Professor Nienhauser honored at Nanjing University literature conference


UW-Madison Chancellor Rebecca Blank and Nanjing University President Lyu Jian unveiled the first volume in the newly-republished edition of the Grand Scribe’s Records, translated into English and annotated by a team led by Professor William Nienhauser.

An international literature conference hosted by Nanjing University provided an opportunity to recognize UW-Madison’s Halls-Bascom Professor of Classical Chinese Literature William H. Nienhauser.

At a special ceremony Friday, May 24, Nanjing University leaders gave Professor Nienhauser the new title of adjunct professor, recognizing his years of work to translate into English and annotate a key text in Chinese literature, the Shiji (史记), or The Grand Scribe’s Records, which dates to about 100 BCE.

“I’m almost without words – almost,” said Nienhauser at the ceremony. “I’m overwhelmed with gratitude.”

The evening before the literature conference, Nanjing University Press launched a new collaborative re-issuing of the entire translation of the Shiji, working with Indiana University Press, the publisher of the original multi-volume work, which first went to press in 1995.  In addition, Professor Nienhauser was featured prominently in a documentary about the UW–NJU relationship that was shown to an audience of about 100 provincial and university leaders, including a UW–Madison delegation led by Chancellor Rebecca Blank.

“Professor Nienhauser has been conducting classes (at NJU) on translating the Shiji into English since 2016,” said Nanjing University School of Liberal Arts Dean Xu Xingwu.  “This is the only course taught by a Western Sinologist among all Chinese universities.”

In his remarks at the start of the literature conference, Professor Nienhauser spoke of his “wonderful experience” 35 years ago at Nanjing University working on the Indiana Companion to Traditional Chinese Literature (Bloomington, Indiana: Indiana University Press, 1986), a copy of which he presented to NJU.  This positive experience in the 1980s contributed to Professor Nienhauser’s interest in returning to Nanjing in 2016 to start an annual translation workshop with graduate students.  The two-week summer program allows graduate and post-doctoral students the opportunity to join the on-going translation and annotation project.  The workshops have also resulted in student and faculty exchanges between Madison and Nanjing.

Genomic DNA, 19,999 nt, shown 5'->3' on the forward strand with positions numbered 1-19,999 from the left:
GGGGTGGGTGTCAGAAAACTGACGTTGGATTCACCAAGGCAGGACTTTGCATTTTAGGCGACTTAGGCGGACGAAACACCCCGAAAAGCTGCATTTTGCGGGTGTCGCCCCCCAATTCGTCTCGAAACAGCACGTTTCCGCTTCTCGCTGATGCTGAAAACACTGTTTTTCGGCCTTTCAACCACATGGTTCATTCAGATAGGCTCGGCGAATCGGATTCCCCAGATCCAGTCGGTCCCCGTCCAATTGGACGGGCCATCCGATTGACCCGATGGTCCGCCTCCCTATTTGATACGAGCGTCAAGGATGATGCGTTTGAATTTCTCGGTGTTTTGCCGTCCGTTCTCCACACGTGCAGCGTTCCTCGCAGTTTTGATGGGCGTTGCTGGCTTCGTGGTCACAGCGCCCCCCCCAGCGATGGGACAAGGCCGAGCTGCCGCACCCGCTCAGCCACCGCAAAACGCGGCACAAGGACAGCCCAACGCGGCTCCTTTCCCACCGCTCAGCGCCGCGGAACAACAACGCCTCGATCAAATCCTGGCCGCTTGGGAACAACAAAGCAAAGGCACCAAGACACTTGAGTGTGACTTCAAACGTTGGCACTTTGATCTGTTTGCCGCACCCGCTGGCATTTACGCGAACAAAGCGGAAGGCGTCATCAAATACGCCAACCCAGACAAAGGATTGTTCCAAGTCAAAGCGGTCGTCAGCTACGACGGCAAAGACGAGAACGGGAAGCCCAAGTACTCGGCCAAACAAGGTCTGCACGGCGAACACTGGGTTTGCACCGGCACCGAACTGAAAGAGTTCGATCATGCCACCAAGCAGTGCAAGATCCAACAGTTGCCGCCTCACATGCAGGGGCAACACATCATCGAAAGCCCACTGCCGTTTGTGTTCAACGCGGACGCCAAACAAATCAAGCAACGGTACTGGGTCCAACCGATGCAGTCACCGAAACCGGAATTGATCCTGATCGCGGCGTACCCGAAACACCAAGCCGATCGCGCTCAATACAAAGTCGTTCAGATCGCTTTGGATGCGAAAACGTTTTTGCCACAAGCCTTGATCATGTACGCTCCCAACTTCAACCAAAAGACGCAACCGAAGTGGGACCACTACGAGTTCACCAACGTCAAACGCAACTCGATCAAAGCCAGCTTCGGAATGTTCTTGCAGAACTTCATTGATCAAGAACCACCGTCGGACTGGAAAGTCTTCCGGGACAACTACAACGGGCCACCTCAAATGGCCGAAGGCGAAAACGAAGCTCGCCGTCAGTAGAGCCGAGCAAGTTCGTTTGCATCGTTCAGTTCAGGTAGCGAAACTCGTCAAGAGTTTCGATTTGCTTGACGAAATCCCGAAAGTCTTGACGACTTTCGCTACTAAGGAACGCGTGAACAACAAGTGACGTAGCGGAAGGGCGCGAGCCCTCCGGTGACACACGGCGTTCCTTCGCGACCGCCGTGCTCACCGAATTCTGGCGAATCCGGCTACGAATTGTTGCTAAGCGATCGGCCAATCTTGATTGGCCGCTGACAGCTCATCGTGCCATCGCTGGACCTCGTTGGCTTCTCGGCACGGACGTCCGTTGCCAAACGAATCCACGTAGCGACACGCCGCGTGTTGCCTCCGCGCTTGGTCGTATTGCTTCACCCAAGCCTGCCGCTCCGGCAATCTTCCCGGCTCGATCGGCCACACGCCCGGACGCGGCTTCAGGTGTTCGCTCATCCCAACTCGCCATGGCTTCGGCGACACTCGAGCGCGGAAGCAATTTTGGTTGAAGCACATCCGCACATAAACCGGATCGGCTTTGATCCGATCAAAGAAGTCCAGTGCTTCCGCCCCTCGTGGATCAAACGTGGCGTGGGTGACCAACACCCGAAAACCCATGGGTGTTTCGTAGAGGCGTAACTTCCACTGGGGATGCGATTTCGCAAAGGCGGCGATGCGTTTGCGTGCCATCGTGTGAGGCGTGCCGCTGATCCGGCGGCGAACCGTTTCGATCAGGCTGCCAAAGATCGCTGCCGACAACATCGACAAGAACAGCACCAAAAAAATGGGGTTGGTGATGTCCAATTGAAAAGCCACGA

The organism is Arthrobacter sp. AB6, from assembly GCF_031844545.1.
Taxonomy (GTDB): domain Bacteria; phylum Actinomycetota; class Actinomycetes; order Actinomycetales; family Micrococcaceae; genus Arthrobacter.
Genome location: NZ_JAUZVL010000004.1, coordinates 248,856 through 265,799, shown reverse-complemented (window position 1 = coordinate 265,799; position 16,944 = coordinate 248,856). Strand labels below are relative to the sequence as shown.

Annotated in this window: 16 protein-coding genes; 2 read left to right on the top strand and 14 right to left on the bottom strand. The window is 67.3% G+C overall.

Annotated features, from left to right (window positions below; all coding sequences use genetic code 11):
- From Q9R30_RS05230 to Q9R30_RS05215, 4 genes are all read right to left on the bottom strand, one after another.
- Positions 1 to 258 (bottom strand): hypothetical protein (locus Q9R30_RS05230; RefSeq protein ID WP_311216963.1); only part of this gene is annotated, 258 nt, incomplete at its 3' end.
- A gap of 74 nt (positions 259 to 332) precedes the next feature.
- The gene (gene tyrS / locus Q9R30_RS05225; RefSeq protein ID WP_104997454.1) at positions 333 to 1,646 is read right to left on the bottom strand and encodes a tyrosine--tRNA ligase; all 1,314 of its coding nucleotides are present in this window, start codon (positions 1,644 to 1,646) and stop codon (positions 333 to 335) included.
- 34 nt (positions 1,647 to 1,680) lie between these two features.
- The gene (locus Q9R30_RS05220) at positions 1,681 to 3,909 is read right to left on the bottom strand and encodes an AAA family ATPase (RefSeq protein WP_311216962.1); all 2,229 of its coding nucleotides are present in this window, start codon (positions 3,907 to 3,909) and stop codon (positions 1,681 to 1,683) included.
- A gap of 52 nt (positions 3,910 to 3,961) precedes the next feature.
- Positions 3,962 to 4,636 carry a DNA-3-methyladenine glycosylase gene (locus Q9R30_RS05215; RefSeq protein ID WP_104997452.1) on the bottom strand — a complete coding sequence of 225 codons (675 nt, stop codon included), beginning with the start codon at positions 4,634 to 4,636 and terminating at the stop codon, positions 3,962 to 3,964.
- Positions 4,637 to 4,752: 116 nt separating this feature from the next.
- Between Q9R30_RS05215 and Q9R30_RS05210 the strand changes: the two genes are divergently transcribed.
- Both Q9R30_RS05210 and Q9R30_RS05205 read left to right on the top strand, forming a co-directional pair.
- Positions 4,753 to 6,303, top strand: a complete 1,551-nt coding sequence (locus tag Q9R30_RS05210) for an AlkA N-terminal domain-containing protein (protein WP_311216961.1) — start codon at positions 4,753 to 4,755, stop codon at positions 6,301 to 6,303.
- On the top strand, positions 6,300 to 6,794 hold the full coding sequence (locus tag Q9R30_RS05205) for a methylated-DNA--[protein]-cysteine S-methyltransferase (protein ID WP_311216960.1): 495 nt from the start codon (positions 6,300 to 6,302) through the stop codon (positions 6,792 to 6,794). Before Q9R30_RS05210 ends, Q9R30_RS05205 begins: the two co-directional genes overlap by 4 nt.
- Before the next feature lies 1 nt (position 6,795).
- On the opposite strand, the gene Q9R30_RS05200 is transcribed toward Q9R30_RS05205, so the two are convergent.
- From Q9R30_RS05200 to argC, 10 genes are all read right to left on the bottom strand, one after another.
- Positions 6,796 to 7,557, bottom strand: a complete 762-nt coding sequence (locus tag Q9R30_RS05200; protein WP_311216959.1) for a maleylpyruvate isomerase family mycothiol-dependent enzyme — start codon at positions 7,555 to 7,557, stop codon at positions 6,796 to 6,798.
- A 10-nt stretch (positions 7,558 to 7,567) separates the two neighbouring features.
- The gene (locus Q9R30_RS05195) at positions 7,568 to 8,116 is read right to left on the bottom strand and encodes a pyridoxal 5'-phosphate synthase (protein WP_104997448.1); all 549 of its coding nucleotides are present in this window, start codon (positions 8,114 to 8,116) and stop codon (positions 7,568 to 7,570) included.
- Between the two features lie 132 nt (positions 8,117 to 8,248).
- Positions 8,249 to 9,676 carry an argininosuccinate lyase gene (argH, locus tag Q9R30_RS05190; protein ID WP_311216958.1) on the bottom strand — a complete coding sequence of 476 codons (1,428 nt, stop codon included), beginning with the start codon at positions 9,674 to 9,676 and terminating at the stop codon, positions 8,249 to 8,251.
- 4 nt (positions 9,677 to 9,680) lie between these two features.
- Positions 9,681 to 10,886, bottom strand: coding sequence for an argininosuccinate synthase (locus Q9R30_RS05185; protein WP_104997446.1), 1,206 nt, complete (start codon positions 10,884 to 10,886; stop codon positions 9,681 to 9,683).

“With every workshop and joint conference and student exchange and research project, we are strengthening and expanding a partnership that has become a model for international cooperation,” said Chancellor Blank, during opening remarks at the literature conference.

Nanjing University Press, through the collaboration with Indiana Press, will publish the eighth volume in the Shiji series in August, with two additional volumes planned over the next two years to complete the entire translation into English of Ssu-ma Chi’en’s revered classic on early Chinese history.

“At this point, 92 of 130 chapters are out,” said Professor Nienhauser.

This year’s fifth annual workshop followed a two-day “International Conference on Chinese Linguistics, Literature and Their Narrative Traditions,” May 24-25 hosted by Nanjing University’s School of Liberal Arts.  Among the 54 participants was a six-member faculty cohort from UW-Madison, including two professors from Language Sciences (Yafei Li and Eric Raimy), one from History (Joe Dennis), and three from Asian Languages and Cultures (Professor Nienhauser, along with Rania Huntington and Anatoly Detwyler).

Professor Li has offered a number of linguistics lectures at Nanjing University in past years, while Professor Huntington studied literature there as a graduate student.  The UW cohort members each presented papers on either linguistic or textual themes, with talks on how diseases are depicted in Ming tales (Huntington), the May Fourth Movement and author Shen Congwen (Detwyler), and book donations to Ming and Qing libraries (Dennis).

The literature conference was part of several interrelated events in Nanjing – including a workshop on intellectual property organized by faculty from the UW and NJU law schools – that culminated in the signing of a strategic partnership May 24, calling on both campuses to explore new educational opportunities across disciplines and to strengthen existing partnerships.  This year marks the 40th anniversary of a 1979 delegation to China, which spent several days in Nanjing and resulted in a sister-university relationship between the two campuses.  A documentary created for the strategic partnership signing ceremony described the history of the two campuses, including an interview with Professor Nienhauser and notes about both Professors Li Yafei and Huntington.  The Wisconsin China Initiative is preparing to screen the film again at a public event in Madison in September.


Professor Nienhauser presented a new copy to the Nanjing University president, while NJU Press Editor-in-Chief Jin Xinrong presented a copy to Chancellor Blank.


Asian Languages & Cultures Professors Anatoly Detwyler, Rania Huntington and Bill Nienhauser sign the guest book at the start of a ceremony at Nanjing University.